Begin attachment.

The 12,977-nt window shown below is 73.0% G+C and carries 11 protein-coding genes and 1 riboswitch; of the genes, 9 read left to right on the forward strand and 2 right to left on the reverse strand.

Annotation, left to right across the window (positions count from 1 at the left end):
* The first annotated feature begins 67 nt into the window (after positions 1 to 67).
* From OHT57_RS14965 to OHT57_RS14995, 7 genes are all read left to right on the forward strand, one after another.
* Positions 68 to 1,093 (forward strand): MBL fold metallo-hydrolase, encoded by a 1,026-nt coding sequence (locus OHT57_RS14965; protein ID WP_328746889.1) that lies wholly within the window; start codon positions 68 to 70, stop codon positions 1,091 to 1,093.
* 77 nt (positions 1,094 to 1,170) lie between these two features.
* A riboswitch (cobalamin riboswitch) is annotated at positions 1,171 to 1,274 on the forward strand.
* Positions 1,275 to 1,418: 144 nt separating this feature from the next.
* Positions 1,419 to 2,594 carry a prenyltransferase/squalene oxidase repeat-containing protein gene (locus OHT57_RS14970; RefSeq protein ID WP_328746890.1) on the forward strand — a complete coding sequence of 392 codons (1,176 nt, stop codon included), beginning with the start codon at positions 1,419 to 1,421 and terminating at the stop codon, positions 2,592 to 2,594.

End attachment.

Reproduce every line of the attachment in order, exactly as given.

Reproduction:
The 12,977-nt window shown below is 73.0% G+C and carries 11 protein-coding genes and 1 riboswitch; of the genes, 9 read left to right on the forward strand and 2 right to left on the reverse strand.

Annotation, left to right across the window (positions count from 1 at the left end):
* The first annotated feature begins 67 nt into the window (after positions 1 to 67).
* From OHT57_RS14965 to OHT57_RS14995, 7 genes are all read left to right on the forward strand, one after another.
* Positions 68 to 1,093 (forward strand): MBL fold metallo-hydrolase, encoded by a 1,026-nt coding sequence (locus OHT57_RS14965; protein ID WP_328746889.1) that lies wholly within the window; start codon positions 68 to 70, stop codon positions 1,091 to 1,093.
* 77 nt (positions 1,094 to 1,170) lie between these two features.
* A riboswitch (cobalamin riboswitch) is annotated at positions 1,171 to 1,274 on the forward strand.
* Positions 1,275 to 1,418: 144 nt separating this feature from the next.
* Positions 1,419 to 2,594 carry a prenyltransferase/squalene oxidase repeat-containing protein gene (locus OHT57_RS14970; RefSeq protein ID WP_328746890.1) on the forward strand — a complete coding sequence of 392 codons (1,176 nt, stop codon included), beginning with the start codon at positions 1,419 to 1,421 and terminating at the stop codon, positions 2,592 to 2,594.